Rush hour trippers

I was recently asked on Twitter why some Blue Line trains in the morning and at night go to Merlo, Elmonica, or Ruby Junction instead of all the way to Cleveland Ave or Hatfield Gov Center. Since Ruby Junction and Elmonica are the two yards where trains are stored when not in use, several runs will end such that the train can pull into the yard from the adjacent platform. Other runs will go to the ends of the line where the operator will clear the cars out and run the train out of service back to the yard.

During rush hour, there are a number of “tripper” trains that essentially function to get people to either downtown or slightly beyond, but they don’t run the entire length of the Blue Line. The frequency of trains during rush hour means that if someone’s destination is beyond where the tripper goes, a train to the end of the line will generally be only a few minutes behind it. However, these trains work well for most commuters’ destinations.

Morning rush hour tripper as it appears on TriMet’s webpage…

…and the paddle for that same train,
which runs only from one yard to the other


In the morning rush hour, westbound tripper trains have overhead signs to “Merlo/SW 158th.” At this platform, the operator will clear the cars of passengers and then bring the train into the yard. The signal for westbound trains at Merlo allows for a choice of routes – a normal route on the mainline to the Elmonica platform or a diverging route into the Elmonica yard.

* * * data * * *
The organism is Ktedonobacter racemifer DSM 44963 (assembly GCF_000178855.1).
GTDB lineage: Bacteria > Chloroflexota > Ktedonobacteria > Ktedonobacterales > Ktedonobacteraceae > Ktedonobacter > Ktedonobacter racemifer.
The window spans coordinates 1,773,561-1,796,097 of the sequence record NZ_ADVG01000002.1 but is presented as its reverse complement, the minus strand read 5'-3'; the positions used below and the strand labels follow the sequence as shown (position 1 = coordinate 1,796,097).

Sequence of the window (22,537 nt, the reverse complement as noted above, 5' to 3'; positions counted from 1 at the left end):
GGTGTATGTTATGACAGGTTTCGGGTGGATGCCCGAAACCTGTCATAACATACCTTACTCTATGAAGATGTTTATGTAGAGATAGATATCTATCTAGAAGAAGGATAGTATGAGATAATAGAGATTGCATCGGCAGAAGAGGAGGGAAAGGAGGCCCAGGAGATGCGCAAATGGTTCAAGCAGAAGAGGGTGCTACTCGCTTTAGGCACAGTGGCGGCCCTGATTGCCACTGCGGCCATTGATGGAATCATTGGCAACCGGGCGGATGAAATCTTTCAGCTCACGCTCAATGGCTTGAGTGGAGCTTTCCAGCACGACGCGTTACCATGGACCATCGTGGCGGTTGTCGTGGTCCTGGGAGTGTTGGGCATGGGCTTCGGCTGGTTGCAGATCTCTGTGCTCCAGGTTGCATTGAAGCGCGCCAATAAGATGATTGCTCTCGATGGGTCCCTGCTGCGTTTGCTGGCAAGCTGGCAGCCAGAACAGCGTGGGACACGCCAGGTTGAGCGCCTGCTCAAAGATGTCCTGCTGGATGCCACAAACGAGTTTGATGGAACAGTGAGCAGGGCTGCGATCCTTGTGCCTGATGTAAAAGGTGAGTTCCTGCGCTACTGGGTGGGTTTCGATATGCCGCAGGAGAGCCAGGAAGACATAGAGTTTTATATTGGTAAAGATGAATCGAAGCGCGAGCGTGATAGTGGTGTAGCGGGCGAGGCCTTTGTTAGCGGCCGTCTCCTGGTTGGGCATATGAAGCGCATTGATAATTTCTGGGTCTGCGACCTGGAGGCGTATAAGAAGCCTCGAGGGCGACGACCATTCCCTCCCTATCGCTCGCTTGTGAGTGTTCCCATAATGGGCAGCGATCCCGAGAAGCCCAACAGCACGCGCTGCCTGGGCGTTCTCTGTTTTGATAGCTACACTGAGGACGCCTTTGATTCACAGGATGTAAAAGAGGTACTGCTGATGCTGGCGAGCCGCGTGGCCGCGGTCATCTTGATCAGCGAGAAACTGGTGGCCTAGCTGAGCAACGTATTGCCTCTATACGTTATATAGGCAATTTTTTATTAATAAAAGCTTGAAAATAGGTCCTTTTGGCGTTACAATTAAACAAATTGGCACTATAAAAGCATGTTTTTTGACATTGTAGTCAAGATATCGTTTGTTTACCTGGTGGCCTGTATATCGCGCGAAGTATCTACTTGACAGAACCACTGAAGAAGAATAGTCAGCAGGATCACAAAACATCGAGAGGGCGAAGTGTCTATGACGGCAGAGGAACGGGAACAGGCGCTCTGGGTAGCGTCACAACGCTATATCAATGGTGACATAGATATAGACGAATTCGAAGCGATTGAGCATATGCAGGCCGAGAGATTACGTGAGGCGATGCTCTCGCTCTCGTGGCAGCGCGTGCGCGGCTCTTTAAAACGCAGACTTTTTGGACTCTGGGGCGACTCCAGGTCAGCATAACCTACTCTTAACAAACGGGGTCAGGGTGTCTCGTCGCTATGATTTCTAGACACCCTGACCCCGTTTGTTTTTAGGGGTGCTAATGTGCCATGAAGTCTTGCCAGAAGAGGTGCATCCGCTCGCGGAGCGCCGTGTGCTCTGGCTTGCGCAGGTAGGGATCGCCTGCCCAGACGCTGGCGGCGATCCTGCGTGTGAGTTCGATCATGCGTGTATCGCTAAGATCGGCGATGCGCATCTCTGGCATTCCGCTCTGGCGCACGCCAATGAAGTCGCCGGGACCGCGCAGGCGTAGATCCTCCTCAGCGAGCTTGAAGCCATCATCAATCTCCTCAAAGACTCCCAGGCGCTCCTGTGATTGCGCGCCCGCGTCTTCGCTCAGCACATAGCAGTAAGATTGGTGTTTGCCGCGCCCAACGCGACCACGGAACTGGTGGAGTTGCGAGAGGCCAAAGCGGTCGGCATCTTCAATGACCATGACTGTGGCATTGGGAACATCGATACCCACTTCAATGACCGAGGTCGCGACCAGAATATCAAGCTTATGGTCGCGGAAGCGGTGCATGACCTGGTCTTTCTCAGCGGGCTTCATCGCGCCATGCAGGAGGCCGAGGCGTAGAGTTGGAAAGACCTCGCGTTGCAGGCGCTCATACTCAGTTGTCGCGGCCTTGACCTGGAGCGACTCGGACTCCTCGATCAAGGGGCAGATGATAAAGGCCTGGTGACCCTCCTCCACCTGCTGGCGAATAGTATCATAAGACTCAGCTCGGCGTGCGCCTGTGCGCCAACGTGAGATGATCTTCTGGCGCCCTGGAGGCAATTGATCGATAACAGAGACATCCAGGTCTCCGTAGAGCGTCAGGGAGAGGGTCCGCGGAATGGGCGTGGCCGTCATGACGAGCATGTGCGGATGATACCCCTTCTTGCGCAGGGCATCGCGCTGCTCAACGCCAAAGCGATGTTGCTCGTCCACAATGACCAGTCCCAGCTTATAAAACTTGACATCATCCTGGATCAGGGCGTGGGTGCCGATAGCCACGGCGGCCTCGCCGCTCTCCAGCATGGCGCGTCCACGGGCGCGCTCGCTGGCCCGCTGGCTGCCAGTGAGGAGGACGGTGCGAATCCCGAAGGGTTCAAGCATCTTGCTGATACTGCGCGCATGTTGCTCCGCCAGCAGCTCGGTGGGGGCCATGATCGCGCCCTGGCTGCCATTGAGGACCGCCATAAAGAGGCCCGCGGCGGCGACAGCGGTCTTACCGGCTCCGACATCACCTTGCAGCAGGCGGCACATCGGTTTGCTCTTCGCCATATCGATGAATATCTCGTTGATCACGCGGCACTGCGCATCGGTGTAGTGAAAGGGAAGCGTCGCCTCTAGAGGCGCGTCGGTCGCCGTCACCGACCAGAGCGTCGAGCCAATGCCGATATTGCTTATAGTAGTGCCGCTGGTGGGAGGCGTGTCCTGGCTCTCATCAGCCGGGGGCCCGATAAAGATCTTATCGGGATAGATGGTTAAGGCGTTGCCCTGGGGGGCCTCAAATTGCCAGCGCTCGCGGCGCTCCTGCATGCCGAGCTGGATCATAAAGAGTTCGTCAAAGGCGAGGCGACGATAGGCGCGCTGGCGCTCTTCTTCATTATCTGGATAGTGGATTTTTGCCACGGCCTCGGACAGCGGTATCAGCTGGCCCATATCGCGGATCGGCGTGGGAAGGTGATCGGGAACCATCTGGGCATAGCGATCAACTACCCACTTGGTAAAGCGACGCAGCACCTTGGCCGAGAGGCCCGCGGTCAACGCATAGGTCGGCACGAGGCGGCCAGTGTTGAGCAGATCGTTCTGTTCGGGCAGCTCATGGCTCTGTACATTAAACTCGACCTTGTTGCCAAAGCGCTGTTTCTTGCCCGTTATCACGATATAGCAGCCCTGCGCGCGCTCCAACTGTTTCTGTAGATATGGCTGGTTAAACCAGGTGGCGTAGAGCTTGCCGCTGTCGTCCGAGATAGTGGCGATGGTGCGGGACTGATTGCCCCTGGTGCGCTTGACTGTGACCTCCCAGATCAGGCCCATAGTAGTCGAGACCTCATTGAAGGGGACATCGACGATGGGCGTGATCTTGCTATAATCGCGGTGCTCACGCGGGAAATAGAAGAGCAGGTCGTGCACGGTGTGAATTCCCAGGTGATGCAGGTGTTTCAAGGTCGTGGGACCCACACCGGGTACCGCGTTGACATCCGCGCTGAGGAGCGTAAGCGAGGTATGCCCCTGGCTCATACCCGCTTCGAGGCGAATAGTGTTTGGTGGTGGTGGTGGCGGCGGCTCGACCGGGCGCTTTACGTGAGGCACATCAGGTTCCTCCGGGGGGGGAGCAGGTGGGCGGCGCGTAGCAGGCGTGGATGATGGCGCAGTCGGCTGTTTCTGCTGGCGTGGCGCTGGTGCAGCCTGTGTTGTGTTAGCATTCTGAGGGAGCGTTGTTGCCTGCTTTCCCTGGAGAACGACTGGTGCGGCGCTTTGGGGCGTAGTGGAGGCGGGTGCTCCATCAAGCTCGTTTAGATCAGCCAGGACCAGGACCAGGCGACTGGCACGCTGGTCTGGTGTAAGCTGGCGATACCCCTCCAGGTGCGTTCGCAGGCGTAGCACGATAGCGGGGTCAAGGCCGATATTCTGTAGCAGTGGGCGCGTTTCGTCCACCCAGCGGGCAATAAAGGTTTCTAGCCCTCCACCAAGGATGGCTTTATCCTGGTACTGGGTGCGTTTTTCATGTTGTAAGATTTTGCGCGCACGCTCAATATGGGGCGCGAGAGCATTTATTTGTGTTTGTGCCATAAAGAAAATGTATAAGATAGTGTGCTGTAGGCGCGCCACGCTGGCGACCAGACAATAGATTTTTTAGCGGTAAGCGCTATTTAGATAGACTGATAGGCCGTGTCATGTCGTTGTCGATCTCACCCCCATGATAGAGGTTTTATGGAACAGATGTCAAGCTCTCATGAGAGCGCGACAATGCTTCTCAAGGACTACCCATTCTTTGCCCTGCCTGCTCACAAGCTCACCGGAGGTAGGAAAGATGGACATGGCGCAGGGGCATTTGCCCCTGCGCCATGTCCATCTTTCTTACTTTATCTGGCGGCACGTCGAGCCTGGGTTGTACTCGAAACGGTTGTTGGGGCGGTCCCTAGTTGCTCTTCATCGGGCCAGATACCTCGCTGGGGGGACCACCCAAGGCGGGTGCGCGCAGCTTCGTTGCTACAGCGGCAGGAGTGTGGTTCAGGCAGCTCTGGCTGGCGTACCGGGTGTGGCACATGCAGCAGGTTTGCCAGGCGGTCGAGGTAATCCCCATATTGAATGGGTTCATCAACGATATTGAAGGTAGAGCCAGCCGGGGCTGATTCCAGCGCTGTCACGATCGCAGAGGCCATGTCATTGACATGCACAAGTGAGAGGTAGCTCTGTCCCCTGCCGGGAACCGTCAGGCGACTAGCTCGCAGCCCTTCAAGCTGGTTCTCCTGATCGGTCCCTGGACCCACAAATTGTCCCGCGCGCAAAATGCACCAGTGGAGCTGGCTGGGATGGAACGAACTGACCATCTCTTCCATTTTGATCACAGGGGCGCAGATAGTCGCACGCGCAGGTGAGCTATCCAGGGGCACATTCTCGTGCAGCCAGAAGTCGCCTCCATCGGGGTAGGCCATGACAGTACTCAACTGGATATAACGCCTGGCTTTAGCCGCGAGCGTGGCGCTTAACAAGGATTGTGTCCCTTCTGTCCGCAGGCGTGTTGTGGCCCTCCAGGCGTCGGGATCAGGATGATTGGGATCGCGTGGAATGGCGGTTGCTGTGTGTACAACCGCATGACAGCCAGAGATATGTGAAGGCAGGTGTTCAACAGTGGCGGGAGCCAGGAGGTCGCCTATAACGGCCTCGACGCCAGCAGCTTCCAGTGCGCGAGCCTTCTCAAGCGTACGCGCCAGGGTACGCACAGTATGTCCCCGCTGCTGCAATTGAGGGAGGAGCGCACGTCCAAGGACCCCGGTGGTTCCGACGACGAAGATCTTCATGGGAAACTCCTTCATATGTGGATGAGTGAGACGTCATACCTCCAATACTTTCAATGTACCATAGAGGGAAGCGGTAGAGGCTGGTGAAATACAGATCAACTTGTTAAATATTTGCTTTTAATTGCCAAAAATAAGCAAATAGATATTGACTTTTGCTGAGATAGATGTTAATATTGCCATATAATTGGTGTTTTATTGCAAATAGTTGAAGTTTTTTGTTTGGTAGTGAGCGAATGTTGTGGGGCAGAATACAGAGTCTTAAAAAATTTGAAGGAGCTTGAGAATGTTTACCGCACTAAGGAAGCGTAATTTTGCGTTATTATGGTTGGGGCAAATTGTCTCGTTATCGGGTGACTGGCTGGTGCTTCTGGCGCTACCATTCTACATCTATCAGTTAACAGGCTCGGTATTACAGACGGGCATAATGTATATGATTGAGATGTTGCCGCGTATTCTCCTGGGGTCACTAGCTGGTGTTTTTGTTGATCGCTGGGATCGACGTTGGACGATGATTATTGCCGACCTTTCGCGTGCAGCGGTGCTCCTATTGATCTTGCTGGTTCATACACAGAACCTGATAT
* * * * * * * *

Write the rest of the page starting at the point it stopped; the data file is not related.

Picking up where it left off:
Out of service and into the yard, westbound from Merlo

The rest of the signs would say “Not in Service” but Type 1s have to be manually scrolled, so this still shows how it was set at the beginning of the trip.

This is somewhat different during the evening rush hour, when more people are heading out of the city than into it. One of the ways passengers are accommodated in the evening rush is by westbound Red Line trains turning into Blue Lines to Elmonica, Willow Creek, or Hatfield, allowing them to get farther west than Beaverton TC.


These trains run with overhead signs to “Gateway TC,” “Ruby Jct/197th,” or “City Center.” The “City Center” train is the one in the morning that goes east from Hatfield to Old Town/Chinatown, into Interstate/Rose Quarter, out of service up to the Broadway Siding, and then back to Merlo and into the yard as shown above. Despite the announcements that start downtown and tell passengers that the last stop for this train is IRQ and all passengers must exit (there is no platform in the Broadway Siding and no safe place for passengers to exit the train), without fail passengers ask “Aren’t you a Yellow Line to Expo?” at IRQ because this is the only scheduled train that makes a move like this.